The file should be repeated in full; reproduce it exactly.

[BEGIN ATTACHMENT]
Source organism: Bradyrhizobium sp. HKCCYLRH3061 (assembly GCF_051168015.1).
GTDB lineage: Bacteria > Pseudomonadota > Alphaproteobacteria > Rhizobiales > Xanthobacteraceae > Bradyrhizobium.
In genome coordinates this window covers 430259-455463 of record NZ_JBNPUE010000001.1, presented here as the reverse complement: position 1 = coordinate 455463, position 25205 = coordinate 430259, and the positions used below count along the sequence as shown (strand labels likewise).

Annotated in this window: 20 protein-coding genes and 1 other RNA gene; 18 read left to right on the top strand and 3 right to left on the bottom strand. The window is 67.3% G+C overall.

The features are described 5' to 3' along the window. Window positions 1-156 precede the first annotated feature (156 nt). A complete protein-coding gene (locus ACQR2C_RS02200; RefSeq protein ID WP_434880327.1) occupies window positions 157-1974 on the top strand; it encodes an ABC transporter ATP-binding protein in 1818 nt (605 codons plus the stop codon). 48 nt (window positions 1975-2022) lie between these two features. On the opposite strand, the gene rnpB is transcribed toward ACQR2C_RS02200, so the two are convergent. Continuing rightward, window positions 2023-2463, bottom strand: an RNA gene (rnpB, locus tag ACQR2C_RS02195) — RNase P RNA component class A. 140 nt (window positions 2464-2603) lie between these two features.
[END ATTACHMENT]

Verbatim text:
Source organism: Bradyrhizobium sp. HKCCYLRH3061 (assembly GCF_051168015.1).
GTDB lineage: Bacteria > Pseudomonadota > Alphaproteobacteria > Rhizobiales > Xanthobacteraceae > Bradyrhizobium.
In genome coordinates this window covers 430259-455463 of record NZ_JBNPUE010000001.1, presented here as the reverse complement: position 1 = coordinate 455463, position 25205 = coordinate 430259, and the positions used below count along the sequence as shown (strand labels likewise).

Annotated in this window: 20 protein-coding genes and 1 other RNA gene; 18 read left to right on the top strand and 3 right to left on the bottom strand. The window is 67.3% G+C overall.

The features are described 5' to 3' along the window. Window positions 1-156 precede the first annotated feature (156 nt). A complete protein-coding gene (locus ACQR2C_RS02200; RefSeq protein ID WP_434880327.1) occupies window positions 157-1974 on the top strand; it encodes an ABC transporter ATP-binding protein in 1818 nt (605 codons plus the stop codon). 48 nt (window positions 1975-2022) lie between these two features. On the opposite strand, the gene rnpB is transcribed toward ACQR2C_RS02200, so the two are convergent. Continuing rightward, window positions 2023-2463, bottom strand: an RNA gene (rnpB, locus tag ACQR2C_RS02195) — RNase P RNA component class A. 140 nt (window positions 2464-2603) lie between these two features.